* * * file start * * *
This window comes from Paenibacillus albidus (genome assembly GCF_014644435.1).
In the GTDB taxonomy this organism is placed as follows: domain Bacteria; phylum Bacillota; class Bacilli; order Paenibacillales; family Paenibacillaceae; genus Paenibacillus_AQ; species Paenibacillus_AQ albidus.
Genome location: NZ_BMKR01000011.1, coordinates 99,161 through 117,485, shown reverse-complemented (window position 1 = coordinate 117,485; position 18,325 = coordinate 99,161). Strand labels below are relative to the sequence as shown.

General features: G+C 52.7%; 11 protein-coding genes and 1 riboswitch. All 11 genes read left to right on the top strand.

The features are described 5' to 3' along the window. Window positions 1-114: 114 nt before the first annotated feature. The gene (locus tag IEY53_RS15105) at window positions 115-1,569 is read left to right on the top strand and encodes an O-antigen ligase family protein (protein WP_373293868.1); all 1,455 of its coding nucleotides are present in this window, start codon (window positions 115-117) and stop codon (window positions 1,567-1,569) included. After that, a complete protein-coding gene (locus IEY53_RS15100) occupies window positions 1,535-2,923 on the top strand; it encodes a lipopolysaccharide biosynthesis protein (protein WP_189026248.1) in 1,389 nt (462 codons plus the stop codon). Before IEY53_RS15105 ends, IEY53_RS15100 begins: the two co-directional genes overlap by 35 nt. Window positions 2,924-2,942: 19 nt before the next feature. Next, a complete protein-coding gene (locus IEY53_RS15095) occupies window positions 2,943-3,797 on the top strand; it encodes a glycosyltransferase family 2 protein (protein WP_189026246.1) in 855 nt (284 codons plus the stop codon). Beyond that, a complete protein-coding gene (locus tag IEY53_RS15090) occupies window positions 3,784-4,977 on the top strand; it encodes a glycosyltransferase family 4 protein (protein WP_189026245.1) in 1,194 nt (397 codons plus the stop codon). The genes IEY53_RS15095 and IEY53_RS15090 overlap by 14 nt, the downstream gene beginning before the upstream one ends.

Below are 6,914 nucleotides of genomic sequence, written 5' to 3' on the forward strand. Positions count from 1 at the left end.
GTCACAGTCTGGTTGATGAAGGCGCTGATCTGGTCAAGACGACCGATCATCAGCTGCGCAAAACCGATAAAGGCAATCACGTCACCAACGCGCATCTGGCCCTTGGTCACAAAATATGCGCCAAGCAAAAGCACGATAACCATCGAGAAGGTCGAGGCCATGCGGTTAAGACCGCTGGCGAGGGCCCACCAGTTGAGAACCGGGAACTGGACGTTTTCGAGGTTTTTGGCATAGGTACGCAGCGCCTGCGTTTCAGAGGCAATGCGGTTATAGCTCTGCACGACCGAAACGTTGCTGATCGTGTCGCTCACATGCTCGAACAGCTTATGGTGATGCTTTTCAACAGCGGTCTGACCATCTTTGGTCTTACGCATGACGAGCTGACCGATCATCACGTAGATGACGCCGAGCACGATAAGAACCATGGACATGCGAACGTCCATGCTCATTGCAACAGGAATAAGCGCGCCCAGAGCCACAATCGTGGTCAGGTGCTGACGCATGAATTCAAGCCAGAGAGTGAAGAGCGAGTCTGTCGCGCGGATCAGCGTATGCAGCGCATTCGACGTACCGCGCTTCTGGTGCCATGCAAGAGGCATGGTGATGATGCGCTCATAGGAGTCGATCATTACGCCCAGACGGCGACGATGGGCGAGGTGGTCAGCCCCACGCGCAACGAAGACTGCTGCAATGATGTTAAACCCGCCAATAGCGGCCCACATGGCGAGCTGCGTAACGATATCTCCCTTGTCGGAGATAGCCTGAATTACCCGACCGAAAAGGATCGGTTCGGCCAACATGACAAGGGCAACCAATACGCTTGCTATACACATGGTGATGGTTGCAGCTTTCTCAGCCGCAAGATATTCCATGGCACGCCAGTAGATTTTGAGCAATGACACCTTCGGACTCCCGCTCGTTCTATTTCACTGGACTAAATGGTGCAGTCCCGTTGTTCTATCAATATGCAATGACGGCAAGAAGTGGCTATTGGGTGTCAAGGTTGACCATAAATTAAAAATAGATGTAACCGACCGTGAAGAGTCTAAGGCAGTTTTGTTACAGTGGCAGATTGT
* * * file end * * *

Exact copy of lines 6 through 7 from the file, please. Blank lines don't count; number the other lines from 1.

Below are 6,914 nucleotides of genomic sequence, written 5' to 3' on the forward strand. Positions count from 1 at the left end.
GTCACAGTCTGGTTGATGAAGGCGCTGATCTGGTCAAGACGACCGATCATCAGCTGCGCAAAACCGATAAAGGCAATCACGTCACCAACGCGCATCTGGCCCTTGGTCACAAAATATGCGCCAAGCAAAAGCACGATAACCATCGAGAAGGTCGAGGCCATGCGGTTAAGACCGCTGGCGAGGGCCCACCAGTTGAGAACCGGGAACTGGACGTTTTCGAGGTTTTTGGCATAGGTACGCAGCGCCTGCGTTTCAGAGGCAATGCGGTTATAGCTCTGCACGACCGAAACGTTGCTGATCGTGTCGCTCACATGCTCGAACAGCTTATGGTGATGCTTTTCAACAGCGGTCTGACCATCTTTGGTCTTACGCATGACGAGCTGACCGATCATCACGTAGATGACGCCGAGCACGATAAGAACCATGGACATGCGAACGTCCATGCTCATTGCAACAGGAATAAGCGCGCCCAGAGCCACAATCGTGGTCAGGTGCTGACGCATGAATTCAAGCCAGAGAGTGAAGAGCGAGTCTGTCGCGCGGATCAGCGTATGCAGCGCATTCGACGTACCGCGCTTCTGGTGCCATGCAAGAGGCATGGTGATGATGCGCTCATAGGAGTCGATCATTACGCCCAGACGGCGACGATGGGCGAGGTGGTCAGCCCCACGCGCAACGAAGACTGCTGCAATGATGTTAAACCCGCCAATAGCGGCCCACATGGCGAGCTGCGTAACGATATCTCCCTTGTCGGAGATAGCCTGAATTACCCGACCGAAAAGGATCGGTTCGGCCAACATGACAAGGGCAACCAATACGCTTGCTATACACATGGTGATGGTTGCAGCTTTCTCAGCCGCAAGATATTCCATGGCACGCCAGTAGATTTTGAGCAATGACACCTTCGGACTCCCGCTCGTTCTATTTCACTGGACTAAATGGTGCAGTCCCGTTGTTCTATCAATATGCAATGACGGCAAGAAGTGGCTATTGGGTGTCAAGGTTGACCATAAATTAAAAATAGATGTAACCGACCGTGAAGAGTCTAAGGCAGTTTTGTTACAGTGGCAGATTGT